Discover: First Lines #3
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First lines, like first meetings, are fascinating to ponder. As a fairly observant person who can decently register the inner nature as well as the outer nature of something, I can often quickly determine how I will feel about a person or a work of art. But there are always surprises.
Sometimes, I’m thankful that someone or something pushed me past my initial take to discover the hidden beauty I would’ve otherwise missed. And sometimes looking back, I’m amazed that I sensed what I couldn’t see — knew the significance of a seemingly mediocre introduction.
Now, in the third week of this first-lines adventure through my bookshelves, I’ve noted two things thus far: An astounding first line is a rare thing. And, my favourite books don’t always have the best first lines.
This week I have the first lines from four books whose titles begin with S.
Four First Lines
1. The Silmarillion by J.R.R. Tolkien:
“There was Eru, the One, who in Arda is called Ilúvatar; and he made first the Ainur, the Holy Ones, that were the offspring of his thought, and they were with him before aught else was made.”
If you are a fan of Tolkien’s Lord of the Rings trilogy, then it’s worth reading The Silmarillion. It is more history book than novel (though it is, of course, fiction), so it can be harder to get through, but it provides a fuller view of both Middle Earth and the brilliance of Tolkien.
My friend, Nathan, was kind enough to give me this [American] first edition copy!
2. Selected Prose by T.S. Eliot:
“From time to time, every hundred years or so, it is desirable that some critic shall appear to review the past of our literature, and set the poets and the poems in a new order.”
Penguin Books and T.S. Eliot? Be still my heart. I may not be a big nonfiction fan, but I had to buy this when I found it in Blackwell’s used books section, whilst visiting Oxford last December. And one of these days, I will read further than this first line to better know the prosy side of Eliot. But for now, I’ll probably just reread his Four Quartets for the umpteenth time.
3. The Science of Flight by O.G. Sutton:
“Aerodynamics is the science which records, analyses, and makes amenable to calculation the complex phenomena on which flight depends.”
Another one I had to get simply because it’s a Pelican (cousin to Penguin…as far as Books go). I don’t foresee ever reading this…but who knows.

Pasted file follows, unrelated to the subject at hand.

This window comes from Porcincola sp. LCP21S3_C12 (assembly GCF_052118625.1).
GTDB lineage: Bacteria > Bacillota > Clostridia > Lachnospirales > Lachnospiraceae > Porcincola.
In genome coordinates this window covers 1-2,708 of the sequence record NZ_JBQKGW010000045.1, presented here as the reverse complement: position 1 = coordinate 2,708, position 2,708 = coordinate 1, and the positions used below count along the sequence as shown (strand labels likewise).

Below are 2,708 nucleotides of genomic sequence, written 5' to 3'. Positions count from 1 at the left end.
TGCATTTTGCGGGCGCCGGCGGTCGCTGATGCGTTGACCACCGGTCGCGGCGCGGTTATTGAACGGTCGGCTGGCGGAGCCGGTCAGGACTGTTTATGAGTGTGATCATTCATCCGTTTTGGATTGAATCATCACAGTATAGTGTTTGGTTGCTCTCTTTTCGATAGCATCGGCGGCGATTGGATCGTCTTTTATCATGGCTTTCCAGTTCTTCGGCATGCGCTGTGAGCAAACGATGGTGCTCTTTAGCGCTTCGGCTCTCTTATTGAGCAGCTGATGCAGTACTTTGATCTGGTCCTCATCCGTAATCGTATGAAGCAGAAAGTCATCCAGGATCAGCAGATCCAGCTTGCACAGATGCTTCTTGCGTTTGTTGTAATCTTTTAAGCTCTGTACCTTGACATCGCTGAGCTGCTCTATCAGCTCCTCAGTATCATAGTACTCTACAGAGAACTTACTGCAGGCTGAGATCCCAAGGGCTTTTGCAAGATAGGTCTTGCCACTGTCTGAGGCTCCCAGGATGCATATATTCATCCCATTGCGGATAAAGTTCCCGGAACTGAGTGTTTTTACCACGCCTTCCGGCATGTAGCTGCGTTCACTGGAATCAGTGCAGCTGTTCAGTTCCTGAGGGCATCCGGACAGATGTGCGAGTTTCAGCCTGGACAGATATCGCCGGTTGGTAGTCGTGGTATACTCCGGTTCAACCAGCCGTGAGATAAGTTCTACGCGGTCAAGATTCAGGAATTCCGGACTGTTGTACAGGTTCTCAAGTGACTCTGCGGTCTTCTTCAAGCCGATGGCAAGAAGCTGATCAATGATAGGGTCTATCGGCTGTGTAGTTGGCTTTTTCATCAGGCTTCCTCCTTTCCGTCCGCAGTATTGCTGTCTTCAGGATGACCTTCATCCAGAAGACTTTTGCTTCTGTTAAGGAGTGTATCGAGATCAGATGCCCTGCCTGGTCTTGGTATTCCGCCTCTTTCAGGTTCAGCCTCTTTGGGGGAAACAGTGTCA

I did have the most fun photographing this one. I was checking behind my garage and this yellow leaf caught my eye. When I went inside to grab my camera, I decided to also grab this week’s four books, knowing a bit of “flight magic” would pair perfectly with Sutton’s science.
4. Saint Joan by George Bernard Shaw:
Ha! That first line was completely unexpected. I know of George Bernard Shaw more than I know his writings. In college, I had to read one or two of his plays, but they didn’t really leave a mark on my memory. However, I feel like I’m always stumbling across quotes that everyone says, which originated with him. And I couldn’t help snagging this book for fifty cents at an estate sale — both because it’s a Penguin (with an especially sweet cover!) and it’s about Joan of Arc — she fascinates me.
A few years ago I even did a Joan of Arc photo shoot with a few friends. Malina, costume-designer extraordinaire, wanted to portray a 1920s stage-version of Joan, and she picked Michelle as her muse. I got to photograph.
This is just a hint, you can see the whole set here.
Out of these four books, I’ve actually only read #1 (The Silmarillion); and though its opening story is one of the most beautiful depictions of creation (Eru, the One, creating the world out of a heavenly choir), among this batch of first lines it comes second to #4. To start any book with “No eggs!” is pretty intriguing, but a play on Joan of Arc? I was caught off guard, and definitely wanted to read more. Sláinte, Shaw!
Robert: No eggs! No eggs!! Thousand thunders, man, what do you mean by no eggs?
Steward: Sir: it is not my fault. It is the act of God.
Robert: Blasphemy. You tell me there are no eggs; and you blame your Maker for it.
Steward: Sir: what can I do? I cannot lay eggs.